Pricing for lawyers and potential clients will vary depending on the type of legal matters and/or clients seeking representation. For example, there may be two different pricing schemes; one for businesses seeking representation in mostly corporate matters and one for individuals seeking representation in mostly consumer and/or personal matters. The Company, however, will not receive any portion of any fees paid by clients or lawyers/firms or in any way direct, filter or point to any particular lawyer or law firm. It is up to the lawyer/law firm to submit their quote for the project.

ISSUES

  1. Is the proposed website an Intermediary Organization?
  2. Does the proposed legal marketplace website comply with the Tennessee Rules of Professional Conduct with regard to advertising?

DISCUSSION


  1. Is the proposed website an Intermediary Organization?

Rule 7.6 of the Tennessee Rules of Professional Conduct defines an intermediary organization as “a lawyer advertising cooperative, lawyer referral service, prepaid legal insurance provider, or a similar organization the business or activities of which include the performance of fee-generating legal services or the payment for or provision of legal services to the organizations customers, members, or beneficiaries in matters for which the organization does not bear ultimate responsibility.

The inquiring company makes no referrals, explicit or implicit on the website. Once a project is submitted, the site has no control or influence as to which attorneys or firms view the project or quote the project. There is no filtering, sorting, directing or in any way are attorneys delivered or directed to the end user.  No attorney or firm names appear on the site until they submit a quote to the end user, and that information only goes to that particular end user.  Based upon the foregoing, the operation of the proposed website does not fall within the parameters of an Intermediary Organization as defined by the Tennessee Rules of Professional Conduct.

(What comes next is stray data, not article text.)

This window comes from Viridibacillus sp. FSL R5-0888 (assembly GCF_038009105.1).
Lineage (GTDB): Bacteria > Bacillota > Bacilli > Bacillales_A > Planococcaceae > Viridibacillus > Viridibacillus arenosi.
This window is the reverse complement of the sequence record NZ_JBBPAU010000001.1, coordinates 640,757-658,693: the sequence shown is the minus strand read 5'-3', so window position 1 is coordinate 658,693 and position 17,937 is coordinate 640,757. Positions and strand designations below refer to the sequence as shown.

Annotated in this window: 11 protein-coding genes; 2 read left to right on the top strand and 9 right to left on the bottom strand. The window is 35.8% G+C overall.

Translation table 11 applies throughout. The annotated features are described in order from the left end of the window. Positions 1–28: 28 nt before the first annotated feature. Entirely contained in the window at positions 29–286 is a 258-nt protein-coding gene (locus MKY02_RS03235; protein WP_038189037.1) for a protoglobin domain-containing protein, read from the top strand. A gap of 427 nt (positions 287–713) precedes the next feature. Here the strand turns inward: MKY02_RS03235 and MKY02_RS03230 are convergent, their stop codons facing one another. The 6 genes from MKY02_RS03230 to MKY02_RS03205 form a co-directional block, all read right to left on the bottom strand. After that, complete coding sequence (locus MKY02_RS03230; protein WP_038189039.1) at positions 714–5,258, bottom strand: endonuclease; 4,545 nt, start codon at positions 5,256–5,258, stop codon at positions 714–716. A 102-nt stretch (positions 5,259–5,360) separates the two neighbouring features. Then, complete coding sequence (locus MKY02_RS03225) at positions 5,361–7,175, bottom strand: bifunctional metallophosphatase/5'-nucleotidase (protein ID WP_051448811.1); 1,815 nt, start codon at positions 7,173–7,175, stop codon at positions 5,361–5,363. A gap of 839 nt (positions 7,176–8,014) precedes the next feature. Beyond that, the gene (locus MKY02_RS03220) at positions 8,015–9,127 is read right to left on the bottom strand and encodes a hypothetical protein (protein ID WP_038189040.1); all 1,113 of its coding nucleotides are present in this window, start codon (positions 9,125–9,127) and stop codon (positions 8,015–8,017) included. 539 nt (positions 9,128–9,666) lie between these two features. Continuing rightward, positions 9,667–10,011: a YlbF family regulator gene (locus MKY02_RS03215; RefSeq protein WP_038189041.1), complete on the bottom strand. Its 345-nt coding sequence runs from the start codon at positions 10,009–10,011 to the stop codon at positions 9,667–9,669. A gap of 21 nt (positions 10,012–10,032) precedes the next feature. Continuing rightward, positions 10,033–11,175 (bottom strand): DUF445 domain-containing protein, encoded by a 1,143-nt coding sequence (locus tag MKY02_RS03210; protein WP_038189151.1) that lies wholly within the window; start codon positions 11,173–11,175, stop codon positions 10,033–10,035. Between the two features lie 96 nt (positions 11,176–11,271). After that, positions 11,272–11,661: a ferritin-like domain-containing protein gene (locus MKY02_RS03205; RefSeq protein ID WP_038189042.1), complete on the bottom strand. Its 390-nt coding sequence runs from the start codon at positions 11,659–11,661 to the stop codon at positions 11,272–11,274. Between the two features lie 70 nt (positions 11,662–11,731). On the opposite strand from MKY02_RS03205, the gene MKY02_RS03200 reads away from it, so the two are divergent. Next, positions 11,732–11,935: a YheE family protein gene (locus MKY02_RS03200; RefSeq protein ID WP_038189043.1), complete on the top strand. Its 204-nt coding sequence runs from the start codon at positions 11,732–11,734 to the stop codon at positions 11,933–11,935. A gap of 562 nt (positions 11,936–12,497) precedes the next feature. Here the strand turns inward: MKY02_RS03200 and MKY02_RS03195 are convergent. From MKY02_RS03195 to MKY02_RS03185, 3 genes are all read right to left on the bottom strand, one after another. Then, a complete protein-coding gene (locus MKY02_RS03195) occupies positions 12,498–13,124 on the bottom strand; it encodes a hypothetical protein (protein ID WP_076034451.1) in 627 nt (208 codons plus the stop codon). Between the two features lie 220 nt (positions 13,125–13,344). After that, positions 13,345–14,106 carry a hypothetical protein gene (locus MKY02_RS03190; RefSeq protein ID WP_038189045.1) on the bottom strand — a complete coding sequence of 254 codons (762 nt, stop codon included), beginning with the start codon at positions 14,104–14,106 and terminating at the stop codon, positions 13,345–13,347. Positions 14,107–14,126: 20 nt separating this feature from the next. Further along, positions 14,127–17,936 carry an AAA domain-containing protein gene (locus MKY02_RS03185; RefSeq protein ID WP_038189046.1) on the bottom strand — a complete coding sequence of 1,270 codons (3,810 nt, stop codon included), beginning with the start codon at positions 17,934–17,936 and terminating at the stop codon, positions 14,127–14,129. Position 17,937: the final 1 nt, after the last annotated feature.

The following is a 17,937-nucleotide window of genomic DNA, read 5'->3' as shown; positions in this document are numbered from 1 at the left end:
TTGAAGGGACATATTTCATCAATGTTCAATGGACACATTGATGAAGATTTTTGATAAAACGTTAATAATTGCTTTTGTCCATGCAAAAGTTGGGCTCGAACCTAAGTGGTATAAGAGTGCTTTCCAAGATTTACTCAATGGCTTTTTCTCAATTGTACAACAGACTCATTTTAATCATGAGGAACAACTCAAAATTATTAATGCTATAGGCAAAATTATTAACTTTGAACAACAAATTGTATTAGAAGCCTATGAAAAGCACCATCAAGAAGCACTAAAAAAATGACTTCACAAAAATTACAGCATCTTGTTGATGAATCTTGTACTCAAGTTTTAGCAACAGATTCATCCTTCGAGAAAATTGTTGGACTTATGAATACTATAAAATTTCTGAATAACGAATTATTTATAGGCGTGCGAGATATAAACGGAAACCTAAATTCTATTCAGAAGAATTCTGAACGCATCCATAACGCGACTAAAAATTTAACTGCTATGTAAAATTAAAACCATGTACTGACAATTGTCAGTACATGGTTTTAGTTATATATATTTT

1. Does the proposed legal marketplace website comply with the Tennessee Rules of Professional Conduct with regard to advertising?

The concept of a legal marketplace has been a topic of discussion in other states, prompting some bar associations to render ethics opinions. “Whether a service that links consumers and lawyers is permissible advertising or a type of impermissible referral arrangement that violates the ethics rules depends on the characteristics and operation of the service in question and the particular jurisdiction’s view of what constitutes a lawyer referral service.”

In Tennessee, lawyer referral services are considered Intermediary Organizations that must be registered with the Board of Professional Responsibility, unless they are charitable or other non-profit organizations.